The Sirens in Mythology Mystique from X-Men Elektra King from James Bond The World is Not Enough Villain Wolf Antagonist

Bad Guy Examples: Cruella DeVille Trickster A trickster is a god, goddess, spirit, man, woman, or anthropomorphic animal who plays tricks or otherwise disobeys normal rules and conventional behavior. Loki Coyote

Evil Figure The Devil or Serpent This character represents evil incarnate. He or she may offer worldly goods, fame, or knowledge to the protagonist in exchange for possession of the soul or integrity. This figures main aim is to oppose the

hero in his or her quest. Voldemort Settings Garden Cultivated and carefully planned. Restricted to certain vegetation Forest

Habitat of the Great Mother (Mother Nature), Those who enter often lose their direction or the lunar force.

Fertility. The tap vegetation and animals rational outlook and thus into their collective flourish in this green world because of the unconscious.

Thisofunregulated space is opposite sustaining power the Great Mother. of the cultivated carefully Symbolically the gardens, primitive which levels are of the feminine psyche,

and sheltering. planned protective and are restricted to certain vegetation. Tree Represents life and knowledge Caves and Tunnels

Deep down where character delves into self Place that character goes when invisible or inactive At the extreme may signify death Mountains and Peaks Highest peak is place to see far

Place to gain great insight The River Crossing river may symbolize new territory Rivers can be boundaries or borders

and on the other side is something new or different May represent human life or time passing as we follow the river from its sourt to its mouth The Sea

Vast, alien, dangerous, chaos Waves may symbolize measures of time and represent eternity or infinity Fountain Stands for purification; the sprinkling of water (baptism) washes away sin. Water of fountain gives new life (Knapp 32).

Islands Microcosms or small worlds unto themselves Represent isolation or get-a-ways Actions/Events Journey The protagonist takes a journey,

usually physical but sometimes emotional, during which he or she learns something about himself or herself or finds meaning in his or her life as well as acceptance in a community (Herz and Gallo 112). Linear Circular Quests

Quest for material wealth Quest for security, as a secure place to live Quest for kin Quest for global good, such as when a kingdom is threatened Quest for self, for self-identity or self-assurance Rites of Initiation This is the process by which a character is brought into another sphere of influence, usually into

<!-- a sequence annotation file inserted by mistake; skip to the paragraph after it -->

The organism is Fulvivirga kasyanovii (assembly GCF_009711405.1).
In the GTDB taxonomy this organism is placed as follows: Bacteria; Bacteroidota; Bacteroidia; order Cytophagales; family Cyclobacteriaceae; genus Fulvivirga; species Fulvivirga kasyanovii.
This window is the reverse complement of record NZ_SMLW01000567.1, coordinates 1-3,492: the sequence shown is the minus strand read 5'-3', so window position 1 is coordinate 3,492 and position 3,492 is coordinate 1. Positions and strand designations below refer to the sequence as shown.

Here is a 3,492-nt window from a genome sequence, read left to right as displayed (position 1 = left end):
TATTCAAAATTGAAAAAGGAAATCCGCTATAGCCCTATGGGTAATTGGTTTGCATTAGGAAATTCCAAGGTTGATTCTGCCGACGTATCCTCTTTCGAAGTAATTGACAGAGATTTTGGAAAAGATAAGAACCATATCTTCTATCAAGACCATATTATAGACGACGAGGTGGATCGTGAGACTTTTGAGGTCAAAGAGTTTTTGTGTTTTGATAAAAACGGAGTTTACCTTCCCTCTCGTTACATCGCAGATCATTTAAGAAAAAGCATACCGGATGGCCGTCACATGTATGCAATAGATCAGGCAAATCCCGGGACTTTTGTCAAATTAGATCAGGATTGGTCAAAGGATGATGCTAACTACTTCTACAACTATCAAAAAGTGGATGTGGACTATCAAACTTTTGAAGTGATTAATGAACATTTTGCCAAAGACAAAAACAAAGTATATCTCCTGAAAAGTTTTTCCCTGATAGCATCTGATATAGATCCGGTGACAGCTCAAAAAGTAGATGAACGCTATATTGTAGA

adulthood. Parental Conflict and Relationships The protagonist deals with parental conflict by rejecting or bonding with parents (Herz and Gallo 117). Coming of age Sleep

Crucial for physical and/or psychological healing. During dreams, person can grow. Person can fantasize freely in sleep. A transitional and beneficial period. In dream sphere can descend to the sphere of the Great Mother. Person awakens with a greater understanding of human nature (Knapp 88). Sacrificial Rites The Test or Trial

In the transition from one stage of life to another, the main character experiences a rite of ppassage through growth and change; he or she experiences a transformation (Herz and Gallo 115). Birth/Death and Rebirth Through pain and suffering the character overcomes feelings of

despair, and through a process of self-realization is reborn (Herz and Gallo 110). The Fall: Expulsion from Eden the main character is expelled because of an unacceptable action on his or her part (Herz and Gallo 111). Annihilation/Absurdity/Total Oblivion

In order to exist in an intolerable world, the main character accepts that life is absurd, ridiculous, and ironic (Herz and Gallo 116). Works Cited Brunel, Pierre. Companion to Literary Myths, Heroes and Archetypes. New York: Routledge, 1992. Franz, Marie-Louise von. Archetypal Patterns in Fairy Tales. Toronto: Inner City, 1997.

Herz, Sarah K., and Donald R. Gallo. From Hinton to Hamlet: Building Bridges Between Young Adult Literature and the Classics. 2nd ed. Westport, CT: Greenwood, 2005.